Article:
CDISC Therapeutic Area (TA) Standards extend the Foundational Standards to represent data that pertains to specific disease areas. TA Standards include disease-specific metadata, examples and guidance on implementing CDISC standards for a variety of uses, including global regulatory submission. This page aims to provide readers a better understanding of what to expect, and not to expect, from a TA standard. See also the Overview of Therapeutic Area User Guides module freely available from the CDISC Online Learning Platform (

Hyperlinked words on this page serve as cross-references to sections in the latter half of the page.

What to Expect from a TA Standard

A TA standard typically provides advice, examples, and explanations related to the use of the Clinical Data Acquisition Standards Harmonization (CDASH) model, the Study Data Tabulation Model (SDTM), and/or the Analysis Data Model (ADaM), and the implementation guides for each in the context of human clinical trials, within the context of the therapeutic area for which the guide is named.

Advice might include:

  • Guidance on which domains and datasets to use in collecting and storing data

  • Guidance on which variables to use to represent data items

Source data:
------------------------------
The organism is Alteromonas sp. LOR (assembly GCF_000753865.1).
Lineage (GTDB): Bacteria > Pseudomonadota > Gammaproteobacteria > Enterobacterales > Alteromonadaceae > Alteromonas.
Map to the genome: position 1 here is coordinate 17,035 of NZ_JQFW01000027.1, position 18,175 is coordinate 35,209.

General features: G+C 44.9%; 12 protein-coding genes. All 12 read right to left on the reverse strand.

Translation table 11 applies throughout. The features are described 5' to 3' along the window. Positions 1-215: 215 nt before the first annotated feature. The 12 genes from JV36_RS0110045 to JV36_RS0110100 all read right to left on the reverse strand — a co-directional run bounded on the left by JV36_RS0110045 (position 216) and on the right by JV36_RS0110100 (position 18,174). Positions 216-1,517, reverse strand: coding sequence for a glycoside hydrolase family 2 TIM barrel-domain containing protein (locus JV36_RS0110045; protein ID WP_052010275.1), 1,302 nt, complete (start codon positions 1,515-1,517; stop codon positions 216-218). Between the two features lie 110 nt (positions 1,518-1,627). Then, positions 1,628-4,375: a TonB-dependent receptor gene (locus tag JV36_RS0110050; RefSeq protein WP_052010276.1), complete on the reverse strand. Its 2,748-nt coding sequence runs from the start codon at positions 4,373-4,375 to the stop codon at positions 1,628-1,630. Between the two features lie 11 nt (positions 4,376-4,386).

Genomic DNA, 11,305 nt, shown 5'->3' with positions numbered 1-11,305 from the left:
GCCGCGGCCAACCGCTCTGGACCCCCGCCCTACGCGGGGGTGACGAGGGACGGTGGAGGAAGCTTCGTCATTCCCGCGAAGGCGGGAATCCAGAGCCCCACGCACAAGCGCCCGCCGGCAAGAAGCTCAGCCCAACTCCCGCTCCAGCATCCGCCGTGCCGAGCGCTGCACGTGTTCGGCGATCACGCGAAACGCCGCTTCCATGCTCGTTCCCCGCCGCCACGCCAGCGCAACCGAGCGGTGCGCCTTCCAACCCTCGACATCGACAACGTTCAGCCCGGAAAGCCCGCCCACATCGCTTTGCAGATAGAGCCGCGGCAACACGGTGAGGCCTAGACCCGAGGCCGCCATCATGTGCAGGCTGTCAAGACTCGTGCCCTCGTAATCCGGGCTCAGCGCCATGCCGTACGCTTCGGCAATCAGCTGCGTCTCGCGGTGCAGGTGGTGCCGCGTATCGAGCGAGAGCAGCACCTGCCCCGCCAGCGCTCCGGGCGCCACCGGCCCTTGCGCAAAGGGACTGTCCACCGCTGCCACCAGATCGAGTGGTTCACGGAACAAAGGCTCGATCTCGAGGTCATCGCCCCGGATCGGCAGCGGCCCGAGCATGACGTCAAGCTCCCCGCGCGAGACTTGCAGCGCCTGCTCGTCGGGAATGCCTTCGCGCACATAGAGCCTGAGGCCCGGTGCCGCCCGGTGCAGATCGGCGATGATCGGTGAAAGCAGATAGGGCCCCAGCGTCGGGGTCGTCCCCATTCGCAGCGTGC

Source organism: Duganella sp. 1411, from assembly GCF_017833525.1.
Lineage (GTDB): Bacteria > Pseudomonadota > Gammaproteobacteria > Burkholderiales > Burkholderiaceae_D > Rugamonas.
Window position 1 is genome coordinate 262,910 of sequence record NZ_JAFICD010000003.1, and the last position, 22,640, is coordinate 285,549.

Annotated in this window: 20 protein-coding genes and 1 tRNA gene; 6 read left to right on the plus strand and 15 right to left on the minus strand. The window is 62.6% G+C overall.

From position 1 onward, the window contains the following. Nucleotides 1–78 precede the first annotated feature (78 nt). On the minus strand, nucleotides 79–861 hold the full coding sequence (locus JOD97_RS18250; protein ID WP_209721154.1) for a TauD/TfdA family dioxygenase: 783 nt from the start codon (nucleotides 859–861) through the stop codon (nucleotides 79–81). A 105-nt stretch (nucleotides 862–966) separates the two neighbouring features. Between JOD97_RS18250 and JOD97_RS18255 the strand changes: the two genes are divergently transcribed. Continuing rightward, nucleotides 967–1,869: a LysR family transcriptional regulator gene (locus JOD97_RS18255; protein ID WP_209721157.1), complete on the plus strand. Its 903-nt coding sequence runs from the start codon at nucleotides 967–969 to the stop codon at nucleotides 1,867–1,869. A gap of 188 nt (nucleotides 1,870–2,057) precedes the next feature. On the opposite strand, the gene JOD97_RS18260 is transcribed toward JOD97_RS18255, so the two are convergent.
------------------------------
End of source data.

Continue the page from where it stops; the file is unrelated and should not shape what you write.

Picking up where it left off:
• Guidance on the definition of non-standard (supplemental) variables, when the currently defined standard variables are insufficient for the task
  • Guidance on relating data across domains and datasets

Examples might include:

  • Annotated sample case report forms (CRFs) compliant with CDASH

  • CDASH metadata associated with the sample CRFs

  • Examples of SDTM datasets, with text describing the situational context and pointing out records of note

  • Sample analysis datasets compliant with ADaM, with dataset-, variable-, and/or value-level metadata

  • Table shells, mock reports, and diagrams illustrating the kinds of statistical analysis that can be performed based on the ADaM datasets

Explanations might include:

  • Discussion of why and how the standards were applied as shown in the examples, including clinical background relevant to modeling decisions
  • Diagrams (concept maps) that illustrate clinical processes, concepts, and/or relationships among data items
  • Where applicable, links to proposed additions to foundational standards (e.g., proposed new domains or variables)

Additional content might include:

  • Links to Biomedical Concepts for some core TA data
  • Links to patient-oriented resources about the TA, so that readers may familiarize themselves with the TA
  • A brief clinical discussion of some of the more central concepts to the TA, to aid those handling the data (e.g., data managers, statisticians, programmers) recognize the concepts and apply CDISC standards appropriately